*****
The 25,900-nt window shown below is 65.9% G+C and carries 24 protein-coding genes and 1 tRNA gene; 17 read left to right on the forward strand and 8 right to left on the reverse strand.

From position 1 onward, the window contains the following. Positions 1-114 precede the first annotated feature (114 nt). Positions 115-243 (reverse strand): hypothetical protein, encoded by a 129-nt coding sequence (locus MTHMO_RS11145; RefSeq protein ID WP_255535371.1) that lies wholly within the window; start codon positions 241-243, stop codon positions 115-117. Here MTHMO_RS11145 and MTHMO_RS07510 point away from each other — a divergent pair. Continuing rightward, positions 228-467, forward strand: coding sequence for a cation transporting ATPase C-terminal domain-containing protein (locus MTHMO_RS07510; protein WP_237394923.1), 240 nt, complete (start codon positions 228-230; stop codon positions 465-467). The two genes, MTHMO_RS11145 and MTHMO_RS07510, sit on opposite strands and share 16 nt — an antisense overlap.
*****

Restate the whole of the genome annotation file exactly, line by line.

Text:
The 25,900-nt window shown below is 65.9% G+C and carries 24 protein-coding genes and 1 tRNA gene; 17 read left to right on the forward strand and 8 right to left on the reverse strand.

From position 1 onward, the window contains the following. Positions 1-114 precede the first annotated feature (114 nt). Positions 115-243 (reverse strand): hypothetical protein, encoded by a 129-nt coding sequence (locus MTHMO_RS11145; RefSeq protein ID WP_255535371.1) that lies wholly within the window; start codon positions 241-243, stop codon positions 115-117. Here MTHMO_RS11145 and MTHMO_RS07510 point away from each other — a divergent pair. Continuing rightward, positions 228-467, forward strand: coding sequence for a cation transporting ATPase C-terminal domain-containing protein (locus MTHMO_RS07510; protein WP_237394923.1), 240 nt, complete (start codon positions 228-230; stop codon positions 465-467). The two genes, MTHMO_RS11145 and MTHMO_RS07510, sit on opposite strands and share 16 nt — an antisense overlap.